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Makeup brand Morphe closing all stores

Morphe is closing all its U.S. stores.

A former high-flying brand that was once valued at some $2 billion is pivoting to e-commerce and wholesale.

Morphe is shuttering all its U.S. locations.  The makeup brand will now sell its products in the United States only on its e-commerce site and at select retail stores.

After closing rumors by store employees circulated on social media, Morphe confirmed the news in a tweet posted to its account. According to various media reports, there were 27 Morphe stores open in the U.S. prior to the tweet.

"We have made the difficult decision to close all Morphe stores in the U.S.,” the company wrote. “We are forever grateful to our store teams for their passion, talent and dedication over the years.”

In a second tweet, Morphe wrote: "Customers can continue to shop Morphe online and at select retailers. Morphe stores outside the U.S. will remain open."

The company said it decided to shutter its physical stores in order to enhance its focus on its wholesale and e-commerce operations going forward, reported WWD.

“We believe this shift will position Morphe to better compete in the broader beauty landscape and more efficiently reach our customers where and how they shop,” the spokesperson said.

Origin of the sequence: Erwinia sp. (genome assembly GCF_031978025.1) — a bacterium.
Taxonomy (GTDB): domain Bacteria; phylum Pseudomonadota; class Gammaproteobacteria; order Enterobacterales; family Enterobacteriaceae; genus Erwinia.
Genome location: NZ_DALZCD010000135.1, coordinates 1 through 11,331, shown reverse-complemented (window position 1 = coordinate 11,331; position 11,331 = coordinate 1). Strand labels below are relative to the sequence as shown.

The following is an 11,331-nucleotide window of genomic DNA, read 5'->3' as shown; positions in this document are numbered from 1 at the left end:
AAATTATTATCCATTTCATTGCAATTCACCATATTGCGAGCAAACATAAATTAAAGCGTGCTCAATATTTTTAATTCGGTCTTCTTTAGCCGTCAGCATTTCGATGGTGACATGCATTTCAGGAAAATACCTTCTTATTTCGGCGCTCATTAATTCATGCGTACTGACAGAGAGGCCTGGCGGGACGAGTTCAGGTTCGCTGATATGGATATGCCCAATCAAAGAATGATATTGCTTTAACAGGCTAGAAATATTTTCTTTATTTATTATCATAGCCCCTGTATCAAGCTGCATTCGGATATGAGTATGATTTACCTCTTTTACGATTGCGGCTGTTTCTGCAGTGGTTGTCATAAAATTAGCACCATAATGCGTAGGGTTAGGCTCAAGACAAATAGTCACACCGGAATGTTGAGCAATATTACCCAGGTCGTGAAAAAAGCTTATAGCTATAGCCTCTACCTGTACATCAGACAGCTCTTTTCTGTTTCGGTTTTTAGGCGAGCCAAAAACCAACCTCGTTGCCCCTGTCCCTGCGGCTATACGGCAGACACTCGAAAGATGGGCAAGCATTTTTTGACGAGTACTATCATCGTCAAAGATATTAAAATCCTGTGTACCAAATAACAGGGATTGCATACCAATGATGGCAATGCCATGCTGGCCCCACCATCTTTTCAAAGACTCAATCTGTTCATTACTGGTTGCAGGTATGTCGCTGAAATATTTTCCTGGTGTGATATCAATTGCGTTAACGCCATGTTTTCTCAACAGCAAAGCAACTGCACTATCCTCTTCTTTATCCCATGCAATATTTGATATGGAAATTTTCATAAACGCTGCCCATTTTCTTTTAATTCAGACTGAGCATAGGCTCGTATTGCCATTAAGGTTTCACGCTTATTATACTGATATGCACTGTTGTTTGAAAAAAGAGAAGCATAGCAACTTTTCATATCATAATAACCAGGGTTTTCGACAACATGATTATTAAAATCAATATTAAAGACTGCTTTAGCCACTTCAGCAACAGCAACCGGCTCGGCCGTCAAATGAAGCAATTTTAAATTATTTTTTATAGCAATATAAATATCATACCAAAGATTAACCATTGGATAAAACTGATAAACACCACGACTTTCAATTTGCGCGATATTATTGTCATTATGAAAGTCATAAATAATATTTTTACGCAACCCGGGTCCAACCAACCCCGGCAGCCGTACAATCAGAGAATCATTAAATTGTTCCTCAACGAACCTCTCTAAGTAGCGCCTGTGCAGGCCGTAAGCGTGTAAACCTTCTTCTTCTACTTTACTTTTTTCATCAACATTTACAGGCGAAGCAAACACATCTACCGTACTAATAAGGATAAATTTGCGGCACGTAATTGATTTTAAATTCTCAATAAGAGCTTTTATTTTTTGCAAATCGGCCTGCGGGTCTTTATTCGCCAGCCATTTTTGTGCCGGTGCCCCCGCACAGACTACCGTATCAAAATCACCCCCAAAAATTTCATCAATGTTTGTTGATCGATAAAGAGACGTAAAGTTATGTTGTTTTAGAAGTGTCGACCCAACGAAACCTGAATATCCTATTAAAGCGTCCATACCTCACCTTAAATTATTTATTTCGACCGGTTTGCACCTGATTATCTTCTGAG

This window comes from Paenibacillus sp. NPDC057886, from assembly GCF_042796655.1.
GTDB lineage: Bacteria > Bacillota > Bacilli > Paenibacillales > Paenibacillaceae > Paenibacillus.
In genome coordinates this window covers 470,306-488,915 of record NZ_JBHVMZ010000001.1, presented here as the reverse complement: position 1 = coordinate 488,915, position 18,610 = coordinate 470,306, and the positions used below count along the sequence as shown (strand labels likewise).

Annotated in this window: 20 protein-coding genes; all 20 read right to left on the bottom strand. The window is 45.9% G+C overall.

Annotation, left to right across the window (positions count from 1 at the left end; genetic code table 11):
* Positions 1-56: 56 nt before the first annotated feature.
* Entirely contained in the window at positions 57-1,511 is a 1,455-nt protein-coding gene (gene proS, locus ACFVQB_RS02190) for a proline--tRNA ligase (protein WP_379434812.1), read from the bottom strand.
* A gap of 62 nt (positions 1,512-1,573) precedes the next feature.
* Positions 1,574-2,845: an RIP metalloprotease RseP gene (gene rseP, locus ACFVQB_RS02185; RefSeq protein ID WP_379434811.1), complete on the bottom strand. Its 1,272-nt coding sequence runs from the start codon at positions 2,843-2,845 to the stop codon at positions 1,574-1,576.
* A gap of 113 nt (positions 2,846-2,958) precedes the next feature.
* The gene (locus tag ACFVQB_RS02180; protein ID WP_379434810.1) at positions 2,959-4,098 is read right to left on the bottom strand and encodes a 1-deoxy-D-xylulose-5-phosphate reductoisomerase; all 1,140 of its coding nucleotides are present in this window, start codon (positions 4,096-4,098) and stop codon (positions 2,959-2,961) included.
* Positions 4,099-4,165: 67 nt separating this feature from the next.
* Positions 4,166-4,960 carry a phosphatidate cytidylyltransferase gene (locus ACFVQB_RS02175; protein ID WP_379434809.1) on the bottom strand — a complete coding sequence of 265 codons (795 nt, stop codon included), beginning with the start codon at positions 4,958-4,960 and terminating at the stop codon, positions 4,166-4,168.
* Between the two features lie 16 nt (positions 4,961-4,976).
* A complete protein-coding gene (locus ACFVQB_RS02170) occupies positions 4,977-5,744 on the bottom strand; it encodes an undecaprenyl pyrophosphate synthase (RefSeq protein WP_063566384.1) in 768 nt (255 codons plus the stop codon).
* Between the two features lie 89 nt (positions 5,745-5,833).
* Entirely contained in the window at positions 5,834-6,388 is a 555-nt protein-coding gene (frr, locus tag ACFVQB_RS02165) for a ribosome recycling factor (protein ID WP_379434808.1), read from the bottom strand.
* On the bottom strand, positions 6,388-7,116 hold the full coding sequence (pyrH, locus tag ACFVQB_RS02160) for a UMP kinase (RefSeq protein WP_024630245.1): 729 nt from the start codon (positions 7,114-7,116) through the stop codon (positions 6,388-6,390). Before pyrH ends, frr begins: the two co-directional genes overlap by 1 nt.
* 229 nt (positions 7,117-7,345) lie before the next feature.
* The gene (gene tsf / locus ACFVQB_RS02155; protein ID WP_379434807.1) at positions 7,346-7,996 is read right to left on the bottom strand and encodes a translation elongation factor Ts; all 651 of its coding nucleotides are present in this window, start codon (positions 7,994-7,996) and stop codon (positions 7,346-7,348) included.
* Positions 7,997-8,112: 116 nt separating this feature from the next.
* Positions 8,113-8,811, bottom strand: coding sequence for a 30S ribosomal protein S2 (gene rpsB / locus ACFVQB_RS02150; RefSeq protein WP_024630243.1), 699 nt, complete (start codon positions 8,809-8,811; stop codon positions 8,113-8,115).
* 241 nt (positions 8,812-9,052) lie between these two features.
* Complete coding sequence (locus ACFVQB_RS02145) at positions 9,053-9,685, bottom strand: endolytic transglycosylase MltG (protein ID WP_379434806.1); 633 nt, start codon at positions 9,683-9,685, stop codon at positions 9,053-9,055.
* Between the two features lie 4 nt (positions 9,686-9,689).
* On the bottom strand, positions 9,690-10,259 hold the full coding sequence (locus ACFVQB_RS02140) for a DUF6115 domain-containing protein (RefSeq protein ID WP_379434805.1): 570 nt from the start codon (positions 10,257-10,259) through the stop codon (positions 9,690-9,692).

Morphe was founded online in 2008 by brother and sister duo Chris and Linda Tawil who also sold their products at trade shows. The brand gained a dedicated online following for its affordably priced brightly colored eye shadow palettes and make-up brushes. Its popularity was fueled by partnerships with powerful influencers, established make-up artists and other social media stars. In 2019, private equity firm General Atlantic acquired a 60% stake in Morphe in a deal that valued the company at $2.2 billion.

But Morphe’s start started to fade in 2020 amid COVID-19 as make-up sales fell. It also had to sever ties with two of its biggest collaborators when one was accused of using racist language and the other of sexual misconduct. The brand found itself challenged by an increasingly competitive beauty marketplace in which skin care started to take prominence over make-up.

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